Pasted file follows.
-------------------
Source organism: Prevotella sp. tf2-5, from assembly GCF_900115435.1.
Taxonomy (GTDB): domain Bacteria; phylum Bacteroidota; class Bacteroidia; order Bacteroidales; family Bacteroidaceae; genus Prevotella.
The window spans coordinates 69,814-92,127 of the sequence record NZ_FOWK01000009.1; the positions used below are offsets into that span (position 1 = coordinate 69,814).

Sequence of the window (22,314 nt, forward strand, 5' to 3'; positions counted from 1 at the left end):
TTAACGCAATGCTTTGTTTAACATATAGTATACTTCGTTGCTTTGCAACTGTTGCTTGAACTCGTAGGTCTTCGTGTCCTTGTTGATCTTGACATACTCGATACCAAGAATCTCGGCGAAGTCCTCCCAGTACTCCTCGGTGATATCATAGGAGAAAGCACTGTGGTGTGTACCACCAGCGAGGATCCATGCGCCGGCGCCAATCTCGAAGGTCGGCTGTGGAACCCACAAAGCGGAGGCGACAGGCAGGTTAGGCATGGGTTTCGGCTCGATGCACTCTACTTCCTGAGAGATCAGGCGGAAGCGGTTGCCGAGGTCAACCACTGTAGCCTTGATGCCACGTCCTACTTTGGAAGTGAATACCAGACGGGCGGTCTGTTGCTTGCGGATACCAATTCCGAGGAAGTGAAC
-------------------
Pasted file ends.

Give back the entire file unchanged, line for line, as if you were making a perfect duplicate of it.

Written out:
Source organism: Prevotella sp. tf2-5, from assembly GCF_900115435.1.
Taxonomy (GTDB): domain Bacteria; phylum Bacteroidota; class Bacteroidia; order Bacteroidales; family Bacteroidaceae; genus Prevotella.
The window spans coordinates 69,814-92,127 of the sequence record NZ_FOWK01000009.1; the positions used below are offsets into that span (position 1 = coordinate 69,814).

Sequence of the window (22,314 nt, forward strand, 5' to 3'; positions counted from 1 at the left end):
TTAACGCAATGCTTTGTTTAACATATAGTATACTTCGTTGCTTTGCAACTGTTGCTTGAACTCGTAGGTCTTCGTGTCCTTGTTGATCTTGACATACTCGATACCAAGAATCTCGGCGAAGTCCTCCCAGTACTCCTCGGTGATATCATAGGAGAAAGCACTGTGGTGTGTACCACCAGCGAGGATCCATGCGCCGGCGCCAATCTCGAAGGTCGGCTGTGGAACCCACAAAGCGGAGGCGACAGGCAGGTTAGGCATGGGTTTCGGCTCGATGCACTCTACTTCCTGAGAGATCAGGCGGAAGCGGTTGCCGAGGTCAACCACTGTAGCCTTGATGCCACGTCCTACTTTGGAAGTGAATACCAGACGGGCGGTCTGTTGCTTGCGGATACCAATTCCGAGGAAGTGAAC